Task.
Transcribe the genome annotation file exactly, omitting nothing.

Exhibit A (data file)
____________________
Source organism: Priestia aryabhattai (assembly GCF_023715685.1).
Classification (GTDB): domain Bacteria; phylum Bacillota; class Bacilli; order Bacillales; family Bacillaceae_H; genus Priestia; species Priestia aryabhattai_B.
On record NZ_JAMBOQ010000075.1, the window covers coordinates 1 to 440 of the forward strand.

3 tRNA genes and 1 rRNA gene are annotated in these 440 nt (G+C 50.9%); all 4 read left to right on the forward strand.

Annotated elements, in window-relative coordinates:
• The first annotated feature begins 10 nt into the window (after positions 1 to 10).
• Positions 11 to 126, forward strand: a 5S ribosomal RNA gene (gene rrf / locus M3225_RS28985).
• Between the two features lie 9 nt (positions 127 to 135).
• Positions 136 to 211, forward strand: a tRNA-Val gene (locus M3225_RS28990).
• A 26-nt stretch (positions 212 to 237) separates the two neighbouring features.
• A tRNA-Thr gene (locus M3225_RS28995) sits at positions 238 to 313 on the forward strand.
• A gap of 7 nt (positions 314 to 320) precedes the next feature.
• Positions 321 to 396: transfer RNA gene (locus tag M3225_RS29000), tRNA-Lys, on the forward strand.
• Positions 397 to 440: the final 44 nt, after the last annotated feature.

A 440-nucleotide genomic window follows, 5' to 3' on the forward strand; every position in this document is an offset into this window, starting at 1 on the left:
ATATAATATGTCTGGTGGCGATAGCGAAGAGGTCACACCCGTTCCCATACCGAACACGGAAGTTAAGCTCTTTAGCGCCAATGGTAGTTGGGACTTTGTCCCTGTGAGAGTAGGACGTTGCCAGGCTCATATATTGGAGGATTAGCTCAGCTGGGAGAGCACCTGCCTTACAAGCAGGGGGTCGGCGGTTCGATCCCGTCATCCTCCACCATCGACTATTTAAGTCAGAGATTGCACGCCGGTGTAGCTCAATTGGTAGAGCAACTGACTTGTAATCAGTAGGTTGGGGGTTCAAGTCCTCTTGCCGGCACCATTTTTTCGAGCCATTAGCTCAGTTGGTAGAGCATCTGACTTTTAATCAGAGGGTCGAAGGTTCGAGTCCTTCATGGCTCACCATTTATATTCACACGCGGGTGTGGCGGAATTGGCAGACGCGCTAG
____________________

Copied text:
Source organism: Priestia aryabhattai (assembly GCF_023715685.1).
Classification (GTDB): domain Bacteria; phylum Bacillota; class Bacilli; order Bacillales; family Bacillaceae_H; genus Priestia; species Priestia aryabhattai_B.
On record NZ_JAMBOQ010000075.1, the window covers coordinates 1 to 440 of the forward strand.

3 tRNA genes and 1 rRNA gene are annotated in these 440 nt (G+C 50.9%); all 4 read left to right on the forward strand.

Annotated elements, in window-relative coordinates:
• The first annotated feature begins 10 nt into the window (after positions 1 to 10).
• Positions 11 to 126, forward strand: a 5S ribosomal RNA gene (gene rrf / locus M3225_RS28985).
• Between the two features lie 9 nt (positions 127 to 135).
• Positions 136 to 211, forward strand: a tRNA-Val gene (locus M3225_RS28990).
• A 26-nt stretch (positions 212 to 237) separates the two neighbouring features.
• A tRNA-Thr gene (locus M3225_RS28995) sits at positions 238 to 313 on the forward strand.
• A gap of 7 nt (positions 314 to 320) precedes the next feature.
• Positions 321 to 396: transfer RNA gene (locus tag M3225_RS29000), tRNA-Lys, on the forward strand.
• Positions 397 to 440: the final 44 nt, after the last annotated feature.

A 440-nucleotide genomic window follows, 5' to 3' on the forward strand; every position in this document is an offset into this window, starting at 1 on the left:
ATATAATATGTCTGGTGGCGATAGCGAAGAGGTCACACCCGTTCCCATACCGAACACGGAAGTTAAGCTCTTTAGCGCCAATGGTAGTTGGGACTTTGTCCCTGTGAGAGTAGGACGTTGCCAGGCTCATATATTGGAGGATTAGCTCAGCTGGGAGAGCACCTGCCTTACAAGCAGGGGGTCGGCGGTTCGATCCCGTCATCCTCCACCATCGACTATTTAAGTCAGAGATTGCACGCCGGTGTAGCTCAATTGGTAGAGCAACTGACTTGTAATCAGTAGGTTGGGGGTTCAAGTCCTCTTGCCGGCACCATTTTTTCGAGCCATTAGCTCAGTTGGTAGAGCATCTGACTTTTAATCAGAGGGTCGAAGGTTCGAGTCCTTCATGGCTCACCATTTATATTCACACGCGGGTGTGGCGGAATTGGCAGACGCGCTAG